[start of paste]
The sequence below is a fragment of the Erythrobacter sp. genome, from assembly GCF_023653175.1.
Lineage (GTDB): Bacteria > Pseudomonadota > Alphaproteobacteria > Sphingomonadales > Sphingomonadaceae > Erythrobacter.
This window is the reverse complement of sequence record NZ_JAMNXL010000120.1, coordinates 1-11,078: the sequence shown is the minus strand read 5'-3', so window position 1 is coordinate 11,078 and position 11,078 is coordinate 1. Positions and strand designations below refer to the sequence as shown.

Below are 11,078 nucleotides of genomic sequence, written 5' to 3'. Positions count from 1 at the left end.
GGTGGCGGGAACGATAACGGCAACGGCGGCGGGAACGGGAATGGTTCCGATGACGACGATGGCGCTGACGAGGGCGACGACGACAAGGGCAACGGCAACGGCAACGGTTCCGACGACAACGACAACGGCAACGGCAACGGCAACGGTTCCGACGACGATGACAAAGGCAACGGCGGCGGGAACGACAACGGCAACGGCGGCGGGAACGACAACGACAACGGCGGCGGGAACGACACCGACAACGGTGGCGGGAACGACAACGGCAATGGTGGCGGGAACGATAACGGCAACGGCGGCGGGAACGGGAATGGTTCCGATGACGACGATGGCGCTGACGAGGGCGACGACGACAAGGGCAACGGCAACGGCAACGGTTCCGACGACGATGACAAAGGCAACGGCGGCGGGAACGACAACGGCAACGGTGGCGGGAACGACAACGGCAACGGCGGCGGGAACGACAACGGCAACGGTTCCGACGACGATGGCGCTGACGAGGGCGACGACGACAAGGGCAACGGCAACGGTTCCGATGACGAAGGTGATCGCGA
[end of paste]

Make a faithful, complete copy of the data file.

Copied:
The sequence below is a fragment of the Erythrobacter sp. genome, from assembly GCF_023653175.1.
Lineage (GTDB): Bacteria > Pseudomonadota > Alphaproteobacteria > Sphingomonadales > Sphingomonadaceae > Erythrobacter.
This window is the reverse complement of sequence record NZ_JAMNXL010000120.1, coordinates 1-11,078: the sequence shown is the minus strand read 5'-3', so window position 1 is coordinate 11,078 and position 11,078 is coordinate 1. Positions and strand designations below refer to the sequence as shown.

Below are 11,078 nucleotides of genomic sequence, written 5' to 3'. Positions count from 1 at the left end.
GGTGGCGGGAACGATAACGGCAACGGCGGCGGGAACGGGAATGGTTCCGATGACGACGATGGCGCTGACGAGGGCGACGACGACAAGGGCAACGGCAACGGCAACGGTTCCGACGACAACGACAACGGCAACGGCAACGGCAACGGTTCCGACGACGATGACAAAGGCAACGGCGGCGGGAACGACAACGGCAACGGCGGCGGGAACGACAACGACAACGGCGGCGGGAACGACACCGACAACGGTGGCGGGAACGACAACGGCAATGGTGGCGGGAACGATAACGGCAACGGCGGCGGGAACGGGAATGGTTCCGATGACGACGATGGCGCTGACGAGGGCGACGACGACAAGGGCAACGGCAACGGCAACGGTTCCGACGACGATGACAAAGGCAACGGCGGCGGGAACGACAACGGCAACGGTGGCGGGAACGACAACGGCAACGGCGGCGGGAACGACAACGGCAACGGTTCCGACGACGATGGCGCTGACGAGGGCGACGACGACAAGGGCAACGGCAACGGTTCCGATGACGAAGGTGATCGCGA